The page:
There were at least three major obstacles. It was at this point summer and Janan was deploying back to Canada at the end of October. Managing a project from a distance was difficult. And, most importantly, harvest season is about to begin. That meant all the men folk, tractors and wagons would be out in the fields to reap sorghum. Still, the villagers realized that the education of their young women is of paramount importance and were determined to find a way around the issue.
In the villages and farm areas of the Sudan, tractors are of immense value and importance. Families will share them and also use them as their ‘go-to-village’ vehicle, as having both a car and a tractor is unheard of. It was quite common to see whole families riding on a tractor, all laughing and falling about and struggling to hold on as father veered the vehicle around the huge potholes of the non-roads. These important tractors and their wagons would be needed to make the two-day drive down to Dilling to pick up the special construction supplies not available near Kortala.
The issue then became how not to disrupt the harvest work. In this country, no harvest meant no food for the village. Ultimately, a few of the men, with two tractors and wagons, made the long trek to Dilling in the fall. Tie rod, angle iron, and lumber were all loaded. Janan paid the owner of the hardware business and the Kortala men headed for a well-deserved cup of chi. They would make the long and rough drive back the next day. The supplies would then be unloaded, the tractors and men would go back to the fields and the stone mason and his mates would begin their work.
Towards the end of our deployment, we made a final patrol to Kortala. We had some idea that a celebration was planned for Janan, who was already blushing with shyness despite being several hours away yet from the village. He really wanted all this to be low-key, especially because he felt his own contribution to the project was relatively minor. (In addition to managing the project and raising the funds, Janan also donated a large sum himself.) We had two vehicles packed with military observers and Alnoor and his family and they bounced heavily as we navigated the rough countryside. Several hours of off-roading and we arrived at Kortala. The village was turned out for us, less the workers in the fields, for which they apologized. (“The celebrations are not as big as we would like for you, but you see . . . .”)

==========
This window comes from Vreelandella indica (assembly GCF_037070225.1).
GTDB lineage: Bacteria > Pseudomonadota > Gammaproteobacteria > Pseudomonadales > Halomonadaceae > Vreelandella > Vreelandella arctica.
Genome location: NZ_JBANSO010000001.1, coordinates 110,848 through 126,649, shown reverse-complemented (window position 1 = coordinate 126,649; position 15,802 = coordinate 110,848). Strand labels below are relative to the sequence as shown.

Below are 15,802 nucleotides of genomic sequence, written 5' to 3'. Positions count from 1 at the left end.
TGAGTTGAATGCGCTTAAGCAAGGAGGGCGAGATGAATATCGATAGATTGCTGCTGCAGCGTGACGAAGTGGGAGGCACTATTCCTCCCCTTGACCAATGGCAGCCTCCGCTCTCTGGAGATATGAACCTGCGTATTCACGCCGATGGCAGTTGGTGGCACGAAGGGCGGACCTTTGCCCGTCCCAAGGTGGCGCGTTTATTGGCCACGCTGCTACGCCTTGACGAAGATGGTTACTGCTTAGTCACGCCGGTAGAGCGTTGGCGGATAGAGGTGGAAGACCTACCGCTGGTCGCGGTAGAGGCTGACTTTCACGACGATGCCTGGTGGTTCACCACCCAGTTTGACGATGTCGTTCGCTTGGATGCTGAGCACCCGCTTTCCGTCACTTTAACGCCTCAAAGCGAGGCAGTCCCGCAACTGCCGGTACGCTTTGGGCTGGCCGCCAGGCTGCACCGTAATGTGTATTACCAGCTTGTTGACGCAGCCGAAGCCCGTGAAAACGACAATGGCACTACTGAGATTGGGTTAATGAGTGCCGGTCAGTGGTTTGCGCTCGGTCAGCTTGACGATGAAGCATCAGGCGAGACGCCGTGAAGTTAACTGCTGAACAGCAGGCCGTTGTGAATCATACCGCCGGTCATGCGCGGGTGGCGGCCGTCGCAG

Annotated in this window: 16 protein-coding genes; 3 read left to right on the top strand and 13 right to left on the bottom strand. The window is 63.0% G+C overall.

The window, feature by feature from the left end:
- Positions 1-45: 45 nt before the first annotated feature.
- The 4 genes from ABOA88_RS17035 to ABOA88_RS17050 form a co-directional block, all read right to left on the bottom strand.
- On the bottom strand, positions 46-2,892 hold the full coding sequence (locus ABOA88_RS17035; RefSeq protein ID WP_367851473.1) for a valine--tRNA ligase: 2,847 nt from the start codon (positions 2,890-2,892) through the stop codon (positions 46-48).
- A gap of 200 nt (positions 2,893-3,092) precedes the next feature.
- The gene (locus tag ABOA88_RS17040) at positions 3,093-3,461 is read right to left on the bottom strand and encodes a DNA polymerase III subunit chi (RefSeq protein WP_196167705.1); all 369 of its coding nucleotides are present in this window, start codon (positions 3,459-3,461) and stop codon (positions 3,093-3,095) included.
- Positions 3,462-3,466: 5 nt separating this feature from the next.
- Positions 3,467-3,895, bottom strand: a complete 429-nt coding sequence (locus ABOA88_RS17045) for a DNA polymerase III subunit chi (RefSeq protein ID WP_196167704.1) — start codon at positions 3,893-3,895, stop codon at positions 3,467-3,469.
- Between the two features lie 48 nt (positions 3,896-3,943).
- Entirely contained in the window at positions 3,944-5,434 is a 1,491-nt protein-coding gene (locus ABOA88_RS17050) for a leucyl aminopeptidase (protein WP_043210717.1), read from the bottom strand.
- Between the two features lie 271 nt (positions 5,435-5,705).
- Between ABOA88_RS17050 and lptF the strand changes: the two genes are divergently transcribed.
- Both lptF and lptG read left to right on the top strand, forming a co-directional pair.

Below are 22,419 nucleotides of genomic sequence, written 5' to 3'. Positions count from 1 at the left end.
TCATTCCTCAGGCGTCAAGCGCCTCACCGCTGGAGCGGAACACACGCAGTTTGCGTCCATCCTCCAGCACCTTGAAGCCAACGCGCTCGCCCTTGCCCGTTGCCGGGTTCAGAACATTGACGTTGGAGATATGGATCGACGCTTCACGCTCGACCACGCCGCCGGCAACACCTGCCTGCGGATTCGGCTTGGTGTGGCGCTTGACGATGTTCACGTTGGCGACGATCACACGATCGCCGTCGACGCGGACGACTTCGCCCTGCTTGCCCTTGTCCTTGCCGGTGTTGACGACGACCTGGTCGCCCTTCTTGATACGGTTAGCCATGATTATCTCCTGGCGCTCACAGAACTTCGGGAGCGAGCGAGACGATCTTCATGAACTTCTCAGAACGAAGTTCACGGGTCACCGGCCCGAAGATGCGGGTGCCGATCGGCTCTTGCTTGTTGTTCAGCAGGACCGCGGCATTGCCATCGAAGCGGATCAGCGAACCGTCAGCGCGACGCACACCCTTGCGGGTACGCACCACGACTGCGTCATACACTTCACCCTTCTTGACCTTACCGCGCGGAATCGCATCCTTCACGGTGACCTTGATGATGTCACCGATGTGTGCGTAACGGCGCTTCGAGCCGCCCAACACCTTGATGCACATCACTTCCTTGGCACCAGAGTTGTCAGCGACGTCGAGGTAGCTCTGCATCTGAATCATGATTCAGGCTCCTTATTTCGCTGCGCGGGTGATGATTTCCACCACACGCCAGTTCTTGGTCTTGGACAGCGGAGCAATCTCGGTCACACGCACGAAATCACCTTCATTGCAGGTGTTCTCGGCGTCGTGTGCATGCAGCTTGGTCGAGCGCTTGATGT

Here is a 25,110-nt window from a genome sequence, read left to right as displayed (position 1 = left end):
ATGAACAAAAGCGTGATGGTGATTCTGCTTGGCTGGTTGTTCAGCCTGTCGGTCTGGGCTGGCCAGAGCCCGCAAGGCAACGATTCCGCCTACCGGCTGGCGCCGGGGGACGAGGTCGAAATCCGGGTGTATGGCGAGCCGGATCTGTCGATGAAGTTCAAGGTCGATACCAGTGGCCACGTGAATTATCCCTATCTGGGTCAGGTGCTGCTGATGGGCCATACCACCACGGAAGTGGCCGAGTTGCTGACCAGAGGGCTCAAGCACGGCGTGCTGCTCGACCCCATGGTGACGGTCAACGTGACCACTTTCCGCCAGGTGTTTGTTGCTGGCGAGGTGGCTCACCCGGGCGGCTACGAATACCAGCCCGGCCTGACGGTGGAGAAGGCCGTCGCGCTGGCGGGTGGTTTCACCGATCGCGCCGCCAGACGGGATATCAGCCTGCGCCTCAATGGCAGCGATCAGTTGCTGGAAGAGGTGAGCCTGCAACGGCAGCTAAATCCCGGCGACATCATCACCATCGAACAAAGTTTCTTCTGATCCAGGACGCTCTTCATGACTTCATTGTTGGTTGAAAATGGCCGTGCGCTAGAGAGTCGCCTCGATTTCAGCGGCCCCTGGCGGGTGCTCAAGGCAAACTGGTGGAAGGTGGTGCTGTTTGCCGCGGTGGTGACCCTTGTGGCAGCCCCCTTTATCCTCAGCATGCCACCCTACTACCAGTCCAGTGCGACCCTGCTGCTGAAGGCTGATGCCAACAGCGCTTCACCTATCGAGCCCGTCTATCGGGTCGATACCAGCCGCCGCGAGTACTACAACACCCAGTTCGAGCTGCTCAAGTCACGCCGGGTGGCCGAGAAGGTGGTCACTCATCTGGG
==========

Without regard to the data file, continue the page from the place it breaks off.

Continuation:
A wonderful lunch. (They watched us eat.) Music. (Instruments made from animal tusks and horns.) Dancing. (Lots and lots of wonderful Nuba Mountain tribal dancing.) There were presentations of bowls made from gourds, hand-woven mats and decorated ostrich eggs.
Inspections of the half-built school (with everyone trailing Janan and listening as he made appropriate comments), speeches from the elders, beautiful singing from giggling school girls, exchanges of items and return thank-you speeches rounded out the day. It concluded with more dancing, this time including the guests. During the ceremonies, Janan made a fine speech and presented a plaque with the names of his family and all the donors on it. It will be mounted above the school’s front door.
As the sun set, the day wound down – and we had several hours driving back to Dilling ahead of us. Alnoor is considered a hero for bringing this wonderful gift to the village. And young Janan? Well, the villagers think he was sent by God or Allah. Truly. How else to explain the arrival of this young Canadian and his subsequent good works? Regardless, every villager now knows lots about Canada and thinks every Canadian is like Janan Sutherland. Best of all, the young girls of Kortala won’t have to sit under the village tree for classes when their new school is completed.